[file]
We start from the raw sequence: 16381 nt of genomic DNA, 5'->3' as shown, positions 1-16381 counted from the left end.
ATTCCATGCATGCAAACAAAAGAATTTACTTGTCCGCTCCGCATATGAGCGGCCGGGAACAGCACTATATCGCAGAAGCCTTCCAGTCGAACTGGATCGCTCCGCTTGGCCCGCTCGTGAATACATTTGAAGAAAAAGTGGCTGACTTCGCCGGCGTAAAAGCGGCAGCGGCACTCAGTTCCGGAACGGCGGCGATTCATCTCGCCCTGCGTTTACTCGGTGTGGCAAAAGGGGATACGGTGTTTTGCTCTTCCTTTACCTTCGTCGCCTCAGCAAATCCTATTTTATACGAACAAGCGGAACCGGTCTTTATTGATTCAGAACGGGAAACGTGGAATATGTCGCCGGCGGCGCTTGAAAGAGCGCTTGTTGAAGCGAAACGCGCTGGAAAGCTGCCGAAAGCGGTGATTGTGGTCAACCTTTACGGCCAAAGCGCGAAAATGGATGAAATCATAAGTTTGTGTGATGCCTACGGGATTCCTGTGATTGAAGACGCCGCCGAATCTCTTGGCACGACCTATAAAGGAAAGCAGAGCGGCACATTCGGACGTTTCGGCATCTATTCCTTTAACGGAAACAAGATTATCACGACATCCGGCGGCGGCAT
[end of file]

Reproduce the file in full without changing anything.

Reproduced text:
We start from the raw sequence: 16381 nt of genomic DNA, 5'->3' as shown, positions 1-16381 counted from the left end.
ATTCCATGCATGCAAACAAAAGAATTTACTTGTCCGCTCCGCATATGAGCGGCCGGGAACAGCACTATATCGCAGAAGCCTTCCAGTCGAACTGGATCGCTCCGCTTGGCCCGCTCGTGAATACATTTGAAGAAAAAGTGGCTGACTTCGCCGGCGTAAAAGCGGCAGCGGCACTCAGTTCCGGAACGGCGGCGATTCATCTCGCCCTGCGTTTACTCGGTGTGGCAAAAGGGGATACGGTGTTTTGCTCTTCCTTTACCTTCGTCGCCTCAGCAAATCCTATTTTATACGAACAAGCGGAACCGGTCTTTATTGATTCAGAACGGGAAACGTGGAATATGTCGCCGGCGGCGCTTGAAAGAGCGCTTGTTGAAGCGAAACGCGCTGGAAAGCTGCCGAAAGCGGTGATTGTGGTCAACCTTTACGGCCAAAGCGCGAAAATGGATGAAATCATAAGTTTGTGTGATGCCTACGGGATTCCTGTGATTGAAGACGCCGCCGAATCTCTTGGCACGACCTATAAAGGAAAGCAGAGCGGCACATTCGGACGTTTCGGCATCTATTCCTTTAACGGAAACAAGATTATCACGACATCCGGCGGCGGCAT